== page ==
Paid parental leave insurance is a new financial product, but it could be a game-changing employee benefit and an untapped opportunity for brokers, agents, and advisors.
How does it work?
Employers with 25 to 5,000 employees have their company complete a census that will be used to generate a quote for paid parental leave insurance coverage. This census will include things like the ages and genders of employees.
The employer will also have to select policy details. For example, do they want to replace 60% or 100% of an employee’s weekly salary when they take parental leave? Do they want the benefit to last for six weeks or 16 weeks?
If they like what they see from the quote, they can move ahead and purchase paid parental leave insurance coverage. All employees are going to be covered under this policy, no matter if they smoke, have negative health history, or anticipate having children soon. The employer will pay their monthly premium just like any type of insurance coverage and there’s no cost to the employees.
When an employee – male or female – takes parental leave for childbirth, adoption, or foster parenting, the employer must file a claim. The employee continues to get their salary while on parental leave, and the employer gets reimbursed by the carrier up to $2,000 per week per employee.
If an employer is already offering paid parental leave as an employee benefit, they can still purchase paid parental leave insurance coverage and get reimbursed all the same.
Now that we’ve covered how paid parental leave insurance works, let’s talk about why this insurance coverage/employee benefit is poised to take off.
The following sections will also make discuss conversations advisors can have with employer clients regarding paid parental leave insurance.
Previous options are lacking
One reason why paid parental leave insurance is a great opportunity for benefits advisors is that the other options are limited at best.
On the federal level, the U.S. is the only developed nation without a paid family leave policy. There’s the Family & Medical Leave Act (FMLA), but this is an unpaid program that protects the job, but not the income that makes the job worth doing.
On the state level, 11 states and Washington D.C. offer their own paid family leave programs. So not only are there 39 states that don’t offer paid family leave, but paid parental leave insurance could actually complement the small number of state-based programs.
For example, a California-based employer could purchase a policy that has a 50% income-replacement benefit, which would usually be more affordable than a 100% income-replacement benefit. This benefit then could supplement the California state-based program, where around 50% of their weekly income is replaced.
Outside of public paid family leave programs, there isn’t much happening on the private side of things, either. Only 25% of US workers have access to paid family leave through their employers.
To say the market to sell paid parental leave insurance as an employee benefit is untapped would be an understatement. This may not be the case in five years, but the early bird will get the worm.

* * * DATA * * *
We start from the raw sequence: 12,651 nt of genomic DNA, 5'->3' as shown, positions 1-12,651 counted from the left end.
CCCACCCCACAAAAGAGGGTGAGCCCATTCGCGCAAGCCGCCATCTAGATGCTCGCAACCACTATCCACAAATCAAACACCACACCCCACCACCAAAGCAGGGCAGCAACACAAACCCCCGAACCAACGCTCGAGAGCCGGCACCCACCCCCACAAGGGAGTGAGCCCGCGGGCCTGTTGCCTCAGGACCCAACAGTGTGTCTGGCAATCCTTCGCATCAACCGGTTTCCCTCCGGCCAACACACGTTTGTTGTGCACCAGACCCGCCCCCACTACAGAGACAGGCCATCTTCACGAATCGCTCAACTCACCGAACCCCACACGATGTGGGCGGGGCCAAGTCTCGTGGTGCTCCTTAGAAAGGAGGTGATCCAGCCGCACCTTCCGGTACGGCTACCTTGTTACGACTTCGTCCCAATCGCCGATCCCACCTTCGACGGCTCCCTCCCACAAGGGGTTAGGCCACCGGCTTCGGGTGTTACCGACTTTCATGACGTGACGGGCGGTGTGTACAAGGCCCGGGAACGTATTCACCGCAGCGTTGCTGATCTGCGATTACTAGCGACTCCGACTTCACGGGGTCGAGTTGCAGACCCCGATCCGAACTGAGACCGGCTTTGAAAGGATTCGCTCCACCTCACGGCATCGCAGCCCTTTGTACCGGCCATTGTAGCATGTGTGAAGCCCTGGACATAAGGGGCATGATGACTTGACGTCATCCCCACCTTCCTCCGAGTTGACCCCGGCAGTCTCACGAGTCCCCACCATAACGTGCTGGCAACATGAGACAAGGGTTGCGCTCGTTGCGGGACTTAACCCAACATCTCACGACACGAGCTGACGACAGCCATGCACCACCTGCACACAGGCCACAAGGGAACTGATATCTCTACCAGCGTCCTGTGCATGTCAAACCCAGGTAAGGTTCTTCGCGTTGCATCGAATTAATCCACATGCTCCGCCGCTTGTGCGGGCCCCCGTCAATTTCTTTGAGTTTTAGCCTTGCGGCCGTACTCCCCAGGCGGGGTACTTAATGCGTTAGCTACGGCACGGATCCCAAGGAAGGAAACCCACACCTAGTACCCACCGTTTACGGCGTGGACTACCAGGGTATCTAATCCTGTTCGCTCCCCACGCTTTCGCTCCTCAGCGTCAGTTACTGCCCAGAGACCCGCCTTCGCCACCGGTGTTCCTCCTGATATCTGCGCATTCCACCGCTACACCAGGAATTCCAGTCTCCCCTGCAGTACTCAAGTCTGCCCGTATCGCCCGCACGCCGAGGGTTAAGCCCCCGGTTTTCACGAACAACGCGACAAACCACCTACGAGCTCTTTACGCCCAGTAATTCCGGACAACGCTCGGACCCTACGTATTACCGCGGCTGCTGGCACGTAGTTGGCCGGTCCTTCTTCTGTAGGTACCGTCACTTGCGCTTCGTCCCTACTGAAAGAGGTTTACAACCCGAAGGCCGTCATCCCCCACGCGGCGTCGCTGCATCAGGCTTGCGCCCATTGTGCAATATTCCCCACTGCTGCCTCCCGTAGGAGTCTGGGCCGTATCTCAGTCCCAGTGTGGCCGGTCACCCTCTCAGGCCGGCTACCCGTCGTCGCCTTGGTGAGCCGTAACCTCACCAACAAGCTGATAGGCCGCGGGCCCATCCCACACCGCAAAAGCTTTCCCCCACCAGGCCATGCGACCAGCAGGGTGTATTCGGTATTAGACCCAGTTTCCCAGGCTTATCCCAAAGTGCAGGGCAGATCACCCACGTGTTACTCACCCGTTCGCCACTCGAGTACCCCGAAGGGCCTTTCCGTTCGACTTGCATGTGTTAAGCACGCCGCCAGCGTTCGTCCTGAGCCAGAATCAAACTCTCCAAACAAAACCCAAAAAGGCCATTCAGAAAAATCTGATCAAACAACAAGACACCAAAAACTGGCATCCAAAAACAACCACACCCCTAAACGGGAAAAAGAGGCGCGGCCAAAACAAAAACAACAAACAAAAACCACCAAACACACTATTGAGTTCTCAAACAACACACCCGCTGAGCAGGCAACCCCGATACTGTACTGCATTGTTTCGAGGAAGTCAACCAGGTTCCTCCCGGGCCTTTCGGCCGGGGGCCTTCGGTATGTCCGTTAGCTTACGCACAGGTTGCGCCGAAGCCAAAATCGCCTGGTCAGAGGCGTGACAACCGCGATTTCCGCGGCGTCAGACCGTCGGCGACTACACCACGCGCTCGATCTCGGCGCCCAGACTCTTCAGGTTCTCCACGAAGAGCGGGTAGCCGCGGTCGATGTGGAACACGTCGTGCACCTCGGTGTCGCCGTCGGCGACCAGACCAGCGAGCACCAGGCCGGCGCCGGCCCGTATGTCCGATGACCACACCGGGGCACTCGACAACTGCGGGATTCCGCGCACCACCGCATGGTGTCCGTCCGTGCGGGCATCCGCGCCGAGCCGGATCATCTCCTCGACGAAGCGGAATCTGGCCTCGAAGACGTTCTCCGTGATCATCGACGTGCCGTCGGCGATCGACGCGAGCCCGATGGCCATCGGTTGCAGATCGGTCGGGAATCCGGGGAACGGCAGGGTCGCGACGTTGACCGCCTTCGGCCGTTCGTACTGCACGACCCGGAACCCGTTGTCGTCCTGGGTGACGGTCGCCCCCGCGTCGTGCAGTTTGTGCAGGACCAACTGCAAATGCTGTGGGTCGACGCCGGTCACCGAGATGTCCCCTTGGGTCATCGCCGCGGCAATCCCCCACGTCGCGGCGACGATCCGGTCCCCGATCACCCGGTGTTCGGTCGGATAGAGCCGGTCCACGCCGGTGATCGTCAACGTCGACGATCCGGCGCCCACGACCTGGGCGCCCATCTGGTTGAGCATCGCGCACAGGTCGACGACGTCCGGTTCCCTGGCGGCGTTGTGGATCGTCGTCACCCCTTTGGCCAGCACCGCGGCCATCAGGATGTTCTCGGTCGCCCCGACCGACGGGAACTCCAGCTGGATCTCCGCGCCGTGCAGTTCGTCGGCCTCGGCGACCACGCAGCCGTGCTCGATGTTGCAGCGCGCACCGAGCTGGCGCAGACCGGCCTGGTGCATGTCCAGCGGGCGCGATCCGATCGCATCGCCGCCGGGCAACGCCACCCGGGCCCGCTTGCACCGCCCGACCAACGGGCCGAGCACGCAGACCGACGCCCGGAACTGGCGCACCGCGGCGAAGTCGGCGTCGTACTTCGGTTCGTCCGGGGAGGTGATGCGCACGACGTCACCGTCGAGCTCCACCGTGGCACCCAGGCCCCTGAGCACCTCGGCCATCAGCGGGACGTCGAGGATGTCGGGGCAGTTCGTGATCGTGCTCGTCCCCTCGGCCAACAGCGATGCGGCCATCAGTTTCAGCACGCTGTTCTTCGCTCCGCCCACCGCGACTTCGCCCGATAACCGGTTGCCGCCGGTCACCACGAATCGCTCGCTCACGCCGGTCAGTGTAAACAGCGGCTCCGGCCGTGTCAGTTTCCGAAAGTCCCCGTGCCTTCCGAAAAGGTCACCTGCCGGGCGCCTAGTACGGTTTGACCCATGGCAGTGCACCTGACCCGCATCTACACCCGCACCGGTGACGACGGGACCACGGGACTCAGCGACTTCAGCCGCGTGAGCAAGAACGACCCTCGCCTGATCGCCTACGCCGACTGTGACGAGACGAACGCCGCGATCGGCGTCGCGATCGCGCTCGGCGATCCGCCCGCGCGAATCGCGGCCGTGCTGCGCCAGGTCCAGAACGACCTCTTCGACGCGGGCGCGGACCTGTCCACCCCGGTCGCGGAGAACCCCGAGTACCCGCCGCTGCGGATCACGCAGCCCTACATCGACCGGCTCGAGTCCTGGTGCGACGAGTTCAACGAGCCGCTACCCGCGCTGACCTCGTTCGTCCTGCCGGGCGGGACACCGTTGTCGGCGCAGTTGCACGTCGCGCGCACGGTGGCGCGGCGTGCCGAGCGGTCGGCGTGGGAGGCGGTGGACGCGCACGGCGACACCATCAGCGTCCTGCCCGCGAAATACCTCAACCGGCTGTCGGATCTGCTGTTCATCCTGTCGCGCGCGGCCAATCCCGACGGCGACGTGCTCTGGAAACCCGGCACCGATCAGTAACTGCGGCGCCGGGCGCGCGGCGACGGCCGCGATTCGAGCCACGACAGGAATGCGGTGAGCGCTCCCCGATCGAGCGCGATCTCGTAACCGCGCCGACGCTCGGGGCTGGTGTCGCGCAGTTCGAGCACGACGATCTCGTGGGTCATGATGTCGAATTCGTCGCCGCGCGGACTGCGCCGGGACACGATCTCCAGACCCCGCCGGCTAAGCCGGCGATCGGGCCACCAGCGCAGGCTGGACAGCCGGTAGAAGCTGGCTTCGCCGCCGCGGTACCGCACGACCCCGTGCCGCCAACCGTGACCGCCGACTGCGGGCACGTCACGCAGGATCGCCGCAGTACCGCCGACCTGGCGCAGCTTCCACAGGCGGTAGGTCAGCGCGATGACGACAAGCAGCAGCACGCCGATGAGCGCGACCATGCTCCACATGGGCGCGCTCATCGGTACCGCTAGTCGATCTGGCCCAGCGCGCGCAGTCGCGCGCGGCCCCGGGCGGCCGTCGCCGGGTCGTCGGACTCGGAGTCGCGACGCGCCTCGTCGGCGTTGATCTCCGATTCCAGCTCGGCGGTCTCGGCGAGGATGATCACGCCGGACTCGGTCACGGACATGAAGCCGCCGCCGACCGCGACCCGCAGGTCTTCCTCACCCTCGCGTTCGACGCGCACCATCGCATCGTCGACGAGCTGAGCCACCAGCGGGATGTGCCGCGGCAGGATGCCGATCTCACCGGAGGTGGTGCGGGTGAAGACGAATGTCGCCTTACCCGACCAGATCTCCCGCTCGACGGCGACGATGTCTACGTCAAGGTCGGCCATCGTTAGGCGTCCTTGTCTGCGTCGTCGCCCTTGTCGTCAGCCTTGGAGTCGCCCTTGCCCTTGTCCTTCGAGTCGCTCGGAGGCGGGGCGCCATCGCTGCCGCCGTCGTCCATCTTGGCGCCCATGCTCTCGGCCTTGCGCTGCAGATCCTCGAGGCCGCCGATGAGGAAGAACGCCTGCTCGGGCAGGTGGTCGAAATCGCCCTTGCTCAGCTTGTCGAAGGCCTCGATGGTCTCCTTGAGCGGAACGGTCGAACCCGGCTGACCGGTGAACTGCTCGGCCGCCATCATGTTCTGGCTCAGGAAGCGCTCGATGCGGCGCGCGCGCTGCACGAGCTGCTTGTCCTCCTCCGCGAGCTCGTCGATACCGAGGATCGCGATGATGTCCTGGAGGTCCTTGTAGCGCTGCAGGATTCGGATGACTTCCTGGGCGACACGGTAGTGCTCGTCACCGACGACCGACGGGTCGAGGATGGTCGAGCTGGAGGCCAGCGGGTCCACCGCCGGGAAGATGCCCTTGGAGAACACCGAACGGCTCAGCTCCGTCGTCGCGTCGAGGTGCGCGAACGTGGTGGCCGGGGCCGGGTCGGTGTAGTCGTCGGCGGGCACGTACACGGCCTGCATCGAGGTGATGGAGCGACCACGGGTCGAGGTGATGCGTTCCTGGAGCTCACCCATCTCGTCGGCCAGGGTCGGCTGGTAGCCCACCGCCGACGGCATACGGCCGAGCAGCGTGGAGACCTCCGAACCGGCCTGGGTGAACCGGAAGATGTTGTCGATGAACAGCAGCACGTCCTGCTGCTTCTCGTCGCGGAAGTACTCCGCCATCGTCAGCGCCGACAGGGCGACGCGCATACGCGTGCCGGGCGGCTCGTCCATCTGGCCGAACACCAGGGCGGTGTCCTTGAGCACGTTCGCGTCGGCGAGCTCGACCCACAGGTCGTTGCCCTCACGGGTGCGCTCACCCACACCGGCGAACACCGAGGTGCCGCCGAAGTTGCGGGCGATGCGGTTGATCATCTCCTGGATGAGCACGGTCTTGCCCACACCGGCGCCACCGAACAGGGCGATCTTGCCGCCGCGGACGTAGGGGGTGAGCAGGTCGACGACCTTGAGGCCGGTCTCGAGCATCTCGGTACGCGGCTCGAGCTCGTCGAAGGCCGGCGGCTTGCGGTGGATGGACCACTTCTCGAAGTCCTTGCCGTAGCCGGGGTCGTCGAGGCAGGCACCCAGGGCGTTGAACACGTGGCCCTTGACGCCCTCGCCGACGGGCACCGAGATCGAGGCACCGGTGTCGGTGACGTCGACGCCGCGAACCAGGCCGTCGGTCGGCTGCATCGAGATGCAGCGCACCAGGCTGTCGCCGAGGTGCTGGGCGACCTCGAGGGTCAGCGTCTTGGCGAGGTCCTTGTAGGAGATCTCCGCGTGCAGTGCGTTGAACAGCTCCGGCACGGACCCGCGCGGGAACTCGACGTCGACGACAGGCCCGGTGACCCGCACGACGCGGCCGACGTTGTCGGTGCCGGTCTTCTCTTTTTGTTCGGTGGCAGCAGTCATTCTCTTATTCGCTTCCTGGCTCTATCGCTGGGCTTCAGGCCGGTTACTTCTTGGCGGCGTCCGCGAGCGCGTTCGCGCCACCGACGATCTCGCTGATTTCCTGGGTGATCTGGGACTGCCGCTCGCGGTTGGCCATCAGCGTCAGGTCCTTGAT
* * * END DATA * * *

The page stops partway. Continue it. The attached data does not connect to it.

The rarity of paid parental leave is a stand-alone selling point, but can also form the basis of a strong conversation with employers interested in purchasing this employee benefit.
Recruit and retain top talent
Because paid parental leave is lacking in the US, employers that purchase paid parental leave insurance will immediately set themselves apart in the never-ending competition to recruit and retain the best workforce talent.
Ever since the pandemic ushered in remote work culture and The Great Resignation, there seems to have been a shift in the power balance between employer and employee. There are more jobs than employees to fill them, and employees have utilized this leverage to make sure they’re getting the most out of their current or future employer. A company not offering the best and most up-to-date employee benefits will lose out on the most coveted talent.
Since just 25% of employees have access to paid family leave, what better way for an employer to differentiate themselves than by offering paid parental leave insurance as an employee benefit? A In fact, a survey from Unum found 86% of millennials are less-likely quit if they are offered paid parental leave.
The employers that are amongst the early adopters of paid parental leave insurance should reap the benefits. They instantly become different from other companies and get upgraded as a potential landing spot for workforce talent.
When speaking with employers about paid parental leave insurance, this should be a very effective selling point.
A meaningful benefit
Not only will paid parental leave insurance make your employer-clients a more attractive destination for talent, it will truly help their employees as well.
It’s hard to think of a bad employee benefit; most of them serve a useful and well-intended purpose. That said, it’d be fair to say some employee benefits are more meaningful than others.
An employee-paid lunch once a week is great, as are Summer Fridays when the office closes at 3PM. But could either of these ever be more meaningful than paid parental leave insurance? It gives employees peace of mind knowing they can take months off work to care for a newborn or young child and continue to receive their salary so they can afford groceries, diapers, and everything in between.
A survey of 1,000 actively-employed women between the ages of 18 and 44 found 74% wouldn’t have any cash savings left if they had to go on unpaid maternity leave for eight weeks.
An employer with paid parental leave insurance can ensure the above never happens to their employees, which is as powerful a selling point as any.
Mike Brown is the Director of Communications at Breeze, the leading online income protection company.
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